By Peter Espeut
I consider myself a human-rights activist, but I am not happy with what I see happening within the human-rights movement in Jamaica, which, apparently, has been captured by special-interest lobby groups.
For more than 20 years in this column, I have lobbied for the human rights of persons accused or suspected of being guilty of crime, and I have accused Jamaican policemen of extrajudicial killings. Human-rights activists have a bad name in some circles because they say we support 'criminal rights', and have no sympathy for the police.
But, we say criminals have human rights, too. Nowhere have I argued that criminal behaviour should be normalised or accepted by society. That doesn't mean that persons suspected, or even convicted, of crime should be beaten or killed. Because they are humans, even guilty humans, they have inalienable rights.
I have consistently argued that no one should be subject to physical abuse or violence because they have a homosexual orientation, or because they like to have sexual intercourse with animals, or with a group with persons of both genders, or because they like to dress in the clothes of the opposite sex. To support such violence is to deny lesbian, gay, bisexual and transgender people their human rights. Any human-rights activist worth his salt must aggressively defend the human rights of this oppressed minority.
But 'gay rights' are another matter entirely. The gay lobby wants much more than human rights; it wants homosexuality to be considered 'normal', and it wants all the sexual options to be taught in the curriculum so that high-school children can know its members have the right to choose who and how many people they can have sex with.
They also want the age-old institution of marriage redefined to include other sexual permutations than the old-fashioned man-woman link-up that has been considered normal over the last many millennia.
What 'gay-rights' activists want is for modern society and modern values to be completely reconstructed in their own image and likeness; and since religion (be it Islam, Judaism or Christianity) is incompatible with this, religion itself must pack its bags and go!
It seems to me that the gay agenda has found its way on to the agenda of Jamaican human-rights lobby groups. There are exceptionally bright people in these organisations, and well-intentioned people; I am surprised that they have been taken in by the false logic put forward by 'gay-rights' advocates.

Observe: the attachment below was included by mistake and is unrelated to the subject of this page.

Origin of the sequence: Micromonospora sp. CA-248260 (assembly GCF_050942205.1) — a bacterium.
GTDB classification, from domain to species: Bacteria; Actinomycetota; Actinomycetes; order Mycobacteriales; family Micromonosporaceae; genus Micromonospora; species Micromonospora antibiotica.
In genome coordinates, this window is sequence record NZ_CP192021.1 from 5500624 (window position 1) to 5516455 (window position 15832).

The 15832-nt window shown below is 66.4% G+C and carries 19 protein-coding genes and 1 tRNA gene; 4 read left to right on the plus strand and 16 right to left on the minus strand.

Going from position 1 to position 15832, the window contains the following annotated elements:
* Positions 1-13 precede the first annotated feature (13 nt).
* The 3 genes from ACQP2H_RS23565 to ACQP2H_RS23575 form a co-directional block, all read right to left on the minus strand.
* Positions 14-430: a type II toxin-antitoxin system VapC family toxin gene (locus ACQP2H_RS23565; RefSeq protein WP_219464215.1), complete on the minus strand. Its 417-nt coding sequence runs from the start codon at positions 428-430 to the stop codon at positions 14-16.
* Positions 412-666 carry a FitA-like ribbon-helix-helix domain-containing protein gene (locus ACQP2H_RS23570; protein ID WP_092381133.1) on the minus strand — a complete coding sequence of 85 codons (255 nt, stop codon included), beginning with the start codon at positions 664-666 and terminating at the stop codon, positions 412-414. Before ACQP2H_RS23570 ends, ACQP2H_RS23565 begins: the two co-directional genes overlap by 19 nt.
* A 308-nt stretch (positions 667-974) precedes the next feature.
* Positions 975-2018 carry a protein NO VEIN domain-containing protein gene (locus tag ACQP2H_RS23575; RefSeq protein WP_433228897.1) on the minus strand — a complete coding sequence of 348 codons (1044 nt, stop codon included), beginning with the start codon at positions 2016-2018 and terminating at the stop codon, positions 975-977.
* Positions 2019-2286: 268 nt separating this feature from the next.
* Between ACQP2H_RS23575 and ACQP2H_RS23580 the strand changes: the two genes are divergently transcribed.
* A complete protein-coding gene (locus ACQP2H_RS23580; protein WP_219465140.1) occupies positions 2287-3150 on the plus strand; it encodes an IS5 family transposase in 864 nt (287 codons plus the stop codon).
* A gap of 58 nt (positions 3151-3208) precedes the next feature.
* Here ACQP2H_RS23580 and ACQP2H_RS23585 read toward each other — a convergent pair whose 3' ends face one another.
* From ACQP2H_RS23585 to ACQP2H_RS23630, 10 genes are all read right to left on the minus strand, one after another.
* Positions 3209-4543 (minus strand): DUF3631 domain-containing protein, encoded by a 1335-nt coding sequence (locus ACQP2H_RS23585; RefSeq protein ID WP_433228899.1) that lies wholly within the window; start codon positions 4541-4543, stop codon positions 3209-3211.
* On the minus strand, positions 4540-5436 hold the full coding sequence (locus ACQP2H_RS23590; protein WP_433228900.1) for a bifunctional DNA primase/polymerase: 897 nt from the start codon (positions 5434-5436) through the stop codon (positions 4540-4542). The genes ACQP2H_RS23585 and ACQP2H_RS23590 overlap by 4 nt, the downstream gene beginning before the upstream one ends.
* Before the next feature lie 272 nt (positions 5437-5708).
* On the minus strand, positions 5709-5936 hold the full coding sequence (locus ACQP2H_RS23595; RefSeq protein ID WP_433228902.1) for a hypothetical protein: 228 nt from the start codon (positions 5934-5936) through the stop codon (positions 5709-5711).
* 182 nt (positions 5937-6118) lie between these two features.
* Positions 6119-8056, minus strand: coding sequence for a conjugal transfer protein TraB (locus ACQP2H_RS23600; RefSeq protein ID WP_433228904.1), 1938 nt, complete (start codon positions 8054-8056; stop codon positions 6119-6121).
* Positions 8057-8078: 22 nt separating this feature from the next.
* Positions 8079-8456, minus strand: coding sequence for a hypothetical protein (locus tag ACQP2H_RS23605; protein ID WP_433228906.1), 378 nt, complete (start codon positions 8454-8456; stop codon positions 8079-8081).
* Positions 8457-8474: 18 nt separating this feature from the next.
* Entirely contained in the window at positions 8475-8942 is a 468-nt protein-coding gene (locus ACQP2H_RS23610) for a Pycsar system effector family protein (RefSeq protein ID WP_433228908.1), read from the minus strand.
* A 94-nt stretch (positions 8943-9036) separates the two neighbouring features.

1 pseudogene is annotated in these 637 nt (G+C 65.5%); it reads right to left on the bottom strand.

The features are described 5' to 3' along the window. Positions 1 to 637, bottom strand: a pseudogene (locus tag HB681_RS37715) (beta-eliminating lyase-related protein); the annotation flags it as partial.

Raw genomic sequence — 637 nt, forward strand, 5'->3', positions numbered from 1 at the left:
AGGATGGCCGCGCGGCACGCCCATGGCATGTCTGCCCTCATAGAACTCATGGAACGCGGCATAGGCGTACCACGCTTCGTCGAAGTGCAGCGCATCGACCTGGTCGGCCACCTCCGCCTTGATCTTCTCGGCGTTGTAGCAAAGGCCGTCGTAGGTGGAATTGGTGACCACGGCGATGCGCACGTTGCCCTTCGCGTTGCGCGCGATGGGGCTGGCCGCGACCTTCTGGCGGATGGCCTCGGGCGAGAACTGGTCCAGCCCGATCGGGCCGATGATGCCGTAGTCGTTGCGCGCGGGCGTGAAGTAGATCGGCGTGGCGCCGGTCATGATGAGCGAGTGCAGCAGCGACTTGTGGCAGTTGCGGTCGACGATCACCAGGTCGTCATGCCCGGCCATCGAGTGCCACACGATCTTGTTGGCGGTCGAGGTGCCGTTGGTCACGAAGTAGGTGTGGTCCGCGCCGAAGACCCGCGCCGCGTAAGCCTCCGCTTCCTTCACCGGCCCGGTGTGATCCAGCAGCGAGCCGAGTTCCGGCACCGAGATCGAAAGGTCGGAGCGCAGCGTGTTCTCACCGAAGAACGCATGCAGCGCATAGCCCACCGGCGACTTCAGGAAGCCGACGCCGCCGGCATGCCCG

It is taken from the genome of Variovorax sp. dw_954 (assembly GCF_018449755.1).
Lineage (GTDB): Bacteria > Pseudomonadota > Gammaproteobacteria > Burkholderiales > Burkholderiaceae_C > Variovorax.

I hear Jamaican human-rights advocates saying they support 'gay rights' rather than 'human rights for gay people'. I hear Jamaican human-rights advocates labelling others 'homophobic', suggesting that people who disagree with homosexuality are mentally ill.
The word 'homophobia' was created by 'gay-rights' activists as a term of abuse for straight people; it should be declared hate speech, and its use considered a criminal offence and a breach of human rights.
Now, so-called human rights activists are openly attacking the Church - not specific actions of the Church, mind you, but the very existence of the Church - as the cause of evil in the world. Three days ago in this newspaper, Yvonne McCalla Sobers wrote: "The Christian Church's monopoly over religious beliefs produced corruption, tyranny, and condemnation of all learning and education. The result was the misery, illiteracy, serfdom, squalor, disease, and untold suffering of the Dark Ages. In contrast, ancient pagan states of Africa, Asia, and Europe were the cradles of civilisation."
Christian denominations like the Baptists and Moravians are responsible for the poverty and inequality in Jamaica. She wrote: "In the post-slavery period, some Christian denominations provided schools for those who were newly freed. Poor blacks generally received just enough primary education to qualify them for low-status jobs. A handful of blacks reached high school and the exceptional black was able to earn a university degree. Christian-directed education, therefore, mirrored the divisions of the plantation."
If only the Church did not exist, things would be so much better!
I am disappointed that someone with such a good record in exposing human-rights abuses by agents of the State should put forward such an unbalanced analysis of history.
Even though two-thirds of Jamaicans claim allegiance to one Christian denomination or another, her argument is that Jamaica is not a Christian country because one-third of Jamaicans (it's really about one-fifth) adhere to no Church. Because her son and herself are in the secularist minority, their views must prevail over the majority. How medieval! And like the Dark Ages!
Peter Espeut is a sociologist and human-rights advocate. Email feedback to firstname.lastname@example.org.